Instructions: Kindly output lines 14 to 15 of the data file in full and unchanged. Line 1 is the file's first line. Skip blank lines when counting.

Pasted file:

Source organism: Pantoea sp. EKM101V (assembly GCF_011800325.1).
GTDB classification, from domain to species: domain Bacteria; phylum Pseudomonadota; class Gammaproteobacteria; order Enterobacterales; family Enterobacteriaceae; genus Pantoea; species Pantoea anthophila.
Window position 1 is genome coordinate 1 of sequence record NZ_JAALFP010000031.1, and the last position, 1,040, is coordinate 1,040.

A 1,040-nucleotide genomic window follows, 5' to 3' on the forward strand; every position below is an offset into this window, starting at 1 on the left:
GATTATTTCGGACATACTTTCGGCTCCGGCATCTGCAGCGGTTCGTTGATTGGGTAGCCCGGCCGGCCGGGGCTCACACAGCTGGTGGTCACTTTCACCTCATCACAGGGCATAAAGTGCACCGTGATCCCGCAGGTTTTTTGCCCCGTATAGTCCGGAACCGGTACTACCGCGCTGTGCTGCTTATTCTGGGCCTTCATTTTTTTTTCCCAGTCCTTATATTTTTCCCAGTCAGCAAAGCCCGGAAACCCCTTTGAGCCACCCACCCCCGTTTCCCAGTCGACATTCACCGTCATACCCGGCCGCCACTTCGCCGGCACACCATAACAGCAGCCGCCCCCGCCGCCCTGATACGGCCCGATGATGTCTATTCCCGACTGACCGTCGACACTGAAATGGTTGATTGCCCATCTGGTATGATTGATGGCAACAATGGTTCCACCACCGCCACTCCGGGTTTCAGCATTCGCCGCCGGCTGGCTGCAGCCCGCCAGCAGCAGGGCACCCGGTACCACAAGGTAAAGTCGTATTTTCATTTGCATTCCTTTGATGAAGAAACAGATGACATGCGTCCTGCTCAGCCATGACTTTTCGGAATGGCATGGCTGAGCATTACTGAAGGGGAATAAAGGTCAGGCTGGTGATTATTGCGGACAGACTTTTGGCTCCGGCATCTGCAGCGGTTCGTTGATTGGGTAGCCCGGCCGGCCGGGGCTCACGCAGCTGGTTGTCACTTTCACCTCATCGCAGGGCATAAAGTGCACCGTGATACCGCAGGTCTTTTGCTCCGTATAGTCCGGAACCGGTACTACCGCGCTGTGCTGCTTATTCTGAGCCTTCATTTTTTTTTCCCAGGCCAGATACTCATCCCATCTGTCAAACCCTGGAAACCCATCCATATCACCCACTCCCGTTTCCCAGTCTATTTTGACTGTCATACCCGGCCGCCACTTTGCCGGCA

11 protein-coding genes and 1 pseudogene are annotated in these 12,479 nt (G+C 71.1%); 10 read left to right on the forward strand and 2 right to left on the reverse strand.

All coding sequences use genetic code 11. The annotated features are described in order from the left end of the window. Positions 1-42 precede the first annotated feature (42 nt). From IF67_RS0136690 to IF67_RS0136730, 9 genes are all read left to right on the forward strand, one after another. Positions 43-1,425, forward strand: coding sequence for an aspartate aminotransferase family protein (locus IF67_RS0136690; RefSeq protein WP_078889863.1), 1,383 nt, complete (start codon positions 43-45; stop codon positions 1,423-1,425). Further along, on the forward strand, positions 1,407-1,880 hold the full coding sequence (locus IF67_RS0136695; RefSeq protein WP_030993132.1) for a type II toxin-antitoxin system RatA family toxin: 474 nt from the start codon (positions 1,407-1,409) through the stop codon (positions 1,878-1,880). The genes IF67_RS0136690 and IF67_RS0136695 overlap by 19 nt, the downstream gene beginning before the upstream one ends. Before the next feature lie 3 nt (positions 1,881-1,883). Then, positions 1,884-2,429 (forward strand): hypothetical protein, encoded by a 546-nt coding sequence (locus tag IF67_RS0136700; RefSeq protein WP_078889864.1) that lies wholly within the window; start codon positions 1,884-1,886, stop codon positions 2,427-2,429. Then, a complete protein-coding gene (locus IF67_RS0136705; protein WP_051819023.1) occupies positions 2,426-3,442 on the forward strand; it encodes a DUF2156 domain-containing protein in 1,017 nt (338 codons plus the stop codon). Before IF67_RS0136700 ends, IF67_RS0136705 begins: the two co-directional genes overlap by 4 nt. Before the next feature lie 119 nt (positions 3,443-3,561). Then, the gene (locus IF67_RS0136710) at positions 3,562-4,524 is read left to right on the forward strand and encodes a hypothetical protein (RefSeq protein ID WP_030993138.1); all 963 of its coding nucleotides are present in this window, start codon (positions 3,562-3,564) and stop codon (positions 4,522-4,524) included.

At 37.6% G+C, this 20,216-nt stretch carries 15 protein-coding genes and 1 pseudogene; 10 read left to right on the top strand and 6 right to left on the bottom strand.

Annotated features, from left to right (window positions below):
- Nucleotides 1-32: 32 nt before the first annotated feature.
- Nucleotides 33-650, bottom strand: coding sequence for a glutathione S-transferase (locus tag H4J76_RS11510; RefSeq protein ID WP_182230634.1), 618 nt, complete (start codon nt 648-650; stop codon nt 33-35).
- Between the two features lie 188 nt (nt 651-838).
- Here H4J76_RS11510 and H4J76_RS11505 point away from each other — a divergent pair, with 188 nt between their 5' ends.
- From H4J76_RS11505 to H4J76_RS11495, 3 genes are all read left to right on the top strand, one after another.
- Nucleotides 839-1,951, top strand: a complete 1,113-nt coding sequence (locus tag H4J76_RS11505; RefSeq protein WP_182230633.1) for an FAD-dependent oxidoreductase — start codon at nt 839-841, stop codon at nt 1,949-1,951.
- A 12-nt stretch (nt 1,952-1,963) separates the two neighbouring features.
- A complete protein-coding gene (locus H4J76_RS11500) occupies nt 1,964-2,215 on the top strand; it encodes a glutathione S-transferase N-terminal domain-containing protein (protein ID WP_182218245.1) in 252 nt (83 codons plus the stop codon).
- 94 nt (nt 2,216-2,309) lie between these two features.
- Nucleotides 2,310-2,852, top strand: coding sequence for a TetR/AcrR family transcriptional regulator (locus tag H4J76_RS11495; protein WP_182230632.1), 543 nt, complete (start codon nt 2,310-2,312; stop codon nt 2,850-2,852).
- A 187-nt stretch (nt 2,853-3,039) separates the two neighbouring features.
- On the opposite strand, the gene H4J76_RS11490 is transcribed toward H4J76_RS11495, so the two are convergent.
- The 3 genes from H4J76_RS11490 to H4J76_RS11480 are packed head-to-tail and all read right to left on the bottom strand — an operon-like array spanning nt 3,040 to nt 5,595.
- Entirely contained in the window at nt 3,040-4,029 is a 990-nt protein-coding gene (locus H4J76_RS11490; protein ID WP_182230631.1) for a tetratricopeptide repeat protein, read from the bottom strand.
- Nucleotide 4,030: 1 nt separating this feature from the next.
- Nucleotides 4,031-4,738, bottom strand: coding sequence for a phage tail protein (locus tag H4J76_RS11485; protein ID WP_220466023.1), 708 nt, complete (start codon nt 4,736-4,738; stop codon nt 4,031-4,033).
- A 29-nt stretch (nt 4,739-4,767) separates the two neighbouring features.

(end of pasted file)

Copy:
- From H4J76_RS11505 to H4J76_RS11495, 3 genes are all read left to right on the top strand, one after another.
- Nucleotides 839-1,951, top strand: a complete 1,113-nt coding sequence (locus tag H4J76_RS11505; RefSeq protein WP_182230633.1) for an FAD-dependent oxidoreductase — start codon at nt 839-841, stop codon at nt 1,949-1,951.